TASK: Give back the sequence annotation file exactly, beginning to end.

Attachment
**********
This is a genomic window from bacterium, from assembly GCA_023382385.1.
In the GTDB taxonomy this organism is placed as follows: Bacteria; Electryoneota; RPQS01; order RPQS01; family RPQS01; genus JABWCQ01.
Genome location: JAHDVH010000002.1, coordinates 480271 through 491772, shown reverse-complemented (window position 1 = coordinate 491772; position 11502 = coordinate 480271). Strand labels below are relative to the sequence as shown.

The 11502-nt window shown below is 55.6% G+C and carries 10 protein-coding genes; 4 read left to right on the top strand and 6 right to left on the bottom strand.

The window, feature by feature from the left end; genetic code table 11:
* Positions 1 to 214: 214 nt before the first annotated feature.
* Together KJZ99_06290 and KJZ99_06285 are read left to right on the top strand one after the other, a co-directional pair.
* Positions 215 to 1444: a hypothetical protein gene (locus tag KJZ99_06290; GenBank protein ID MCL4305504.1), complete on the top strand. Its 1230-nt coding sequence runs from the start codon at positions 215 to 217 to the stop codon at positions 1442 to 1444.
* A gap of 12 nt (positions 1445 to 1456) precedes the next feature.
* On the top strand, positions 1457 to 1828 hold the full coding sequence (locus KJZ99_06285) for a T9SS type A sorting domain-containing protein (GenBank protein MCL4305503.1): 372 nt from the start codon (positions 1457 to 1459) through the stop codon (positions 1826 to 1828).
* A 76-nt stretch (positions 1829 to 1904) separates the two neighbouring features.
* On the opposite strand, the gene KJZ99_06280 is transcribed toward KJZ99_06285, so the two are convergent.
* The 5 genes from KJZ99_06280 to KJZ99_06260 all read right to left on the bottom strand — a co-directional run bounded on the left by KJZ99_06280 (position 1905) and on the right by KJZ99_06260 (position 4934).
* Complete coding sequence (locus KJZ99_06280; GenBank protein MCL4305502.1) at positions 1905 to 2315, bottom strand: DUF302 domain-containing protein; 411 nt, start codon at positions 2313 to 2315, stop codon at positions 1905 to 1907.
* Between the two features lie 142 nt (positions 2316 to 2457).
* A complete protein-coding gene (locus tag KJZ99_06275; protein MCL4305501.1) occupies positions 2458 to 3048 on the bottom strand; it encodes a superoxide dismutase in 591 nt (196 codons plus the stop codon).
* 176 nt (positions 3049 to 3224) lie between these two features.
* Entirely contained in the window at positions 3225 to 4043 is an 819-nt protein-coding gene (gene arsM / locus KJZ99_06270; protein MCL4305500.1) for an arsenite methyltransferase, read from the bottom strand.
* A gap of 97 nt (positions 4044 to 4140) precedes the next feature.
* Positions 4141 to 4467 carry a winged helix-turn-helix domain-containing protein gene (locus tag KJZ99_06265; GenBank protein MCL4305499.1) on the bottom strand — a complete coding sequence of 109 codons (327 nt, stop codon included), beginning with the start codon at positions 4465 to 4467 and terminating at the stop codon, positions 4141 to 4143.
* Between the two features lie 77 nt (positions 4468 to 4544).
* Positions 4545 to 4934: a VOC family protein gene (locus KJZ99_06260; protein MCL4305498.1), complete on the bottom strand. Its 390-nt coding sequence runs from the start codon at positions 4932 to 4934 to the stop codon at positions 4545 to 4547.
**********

This is a genomic window from bacterium, from assembly GCA_023382385.1.
In the GTDB taxonomy this organism is placed as follows: Bacteria; Electryoneota; RPQS01; order RPQS01; family RPQS01; genus JABWCQ01.
Genome location: JAHDVH010000002.1, coordinates 480271 through 491772, shown reverse-complemented (window position 1 = coordinate 491772; position 11502 = coordinate 480271). Strand labels below are relative to the sequence as shown.

The 11502-nt window shown below is 55.6% G+C and carries 10 protein-coding genes; 4 read left to right on the top strand and 6 right to left on the bottom strand.

The window, feature by feature from the left end; genetic code table 11:
* Positions 1 to 214: 214 nt before the first annotated feature.
* Together KJZ99_06290 and KJZ99_06285 are read left to right on the top strand one after the other, a co-directional pair.
* Positions 215 to 1444: a hypothetical protein gene (locus tag KJZ99_06290; GenBank protein ID MCL4305504.1), complete on the top strand. Its 1230-nt coding sequence runs from the start codon at positions 215 to 217 to the stop codon at positions 1442 to 1444.
* A gap of 12 nt (positions 1445 to 1456) precedes the next feature.
* On the top strand, positions 1457 to 1828 hold the full coding sequence (locus KJZ99_06285) for a T9SS type A sorting domain-containing protein (GenBank protein MCL4305503.1): 372 nt from the start codon (positions 1457 to 1459) through the stop codon (positions 1826 to 1828).
* A 76-nt stretch (positions 1829 to 1904) separates the two neighbouring features.
* On the opposite strand, the gene KJZ99_06280 is transcribed toward KJZ99_06285, so the two are convergent.
* The 5 genes from KJZ99_06280 to KJZ99_06260 all read right to left on the bottom strand — a co-directional run bounded on the left by KJZ99_06280 (position 1905) and on the right by KJZ99_06260 (position 4934).
* Complete coding sequence (locus KJZ99_06280; GenBank protein MCL4305502.1) at positions 1905 to 2315, bottom strand: DUF302 domain-containing protein; 411 nt, start codon at positions 2313 to 2315, stop codon at positions 1905 to 1907.
* Between the two features lie 142 nt (positions 2316 to 2457).
* A complete protein-coding gene (locus tag KJZ99_06275; protein MCL4305501.1) occupies positions 2458 to 3048 on the bottom strand; it encodes a superoxide dismutase in 591 nt (196 codons plus the stop codon).
* 176 nt (positions 3049 to 3224) lie between these two features.
* Entirely contained in the window at positions 3225 to 4043 is an 819-nt protein-coding gene (gene arsM / locus KJZ99_06270; protein MCL4305500.1) for an arsenite methyltransferase, read from the bottom strand.
* A gap of 97 nt (positions 4044 to 4140) precedes the next feature.
* Positions 4141 to 4467 carry a winged helix-turn-helix domain-containing protein gene (locus tag KJZ99_06265; GenBank protein MCL4305499.1) on the bottom strand — a complete coding sequence of 109 codons (327 nt, stop codon included), beginning with the start codon at positions 4465 to 4467 and terminating at the stop codon, positions 4141 to 4143.
* Between the two features lie 77 nt (positions 4468 to 4544).
* Positions 4545 to 4934: a VOC family protein gene (locus KJZ99_06260; protein MCL4305498.1), complete on the bottom strand. Its 390-nt coding sequence runs from the start codon at positions 4932 to 4934 to the stop codon at positions 4545 to 4547.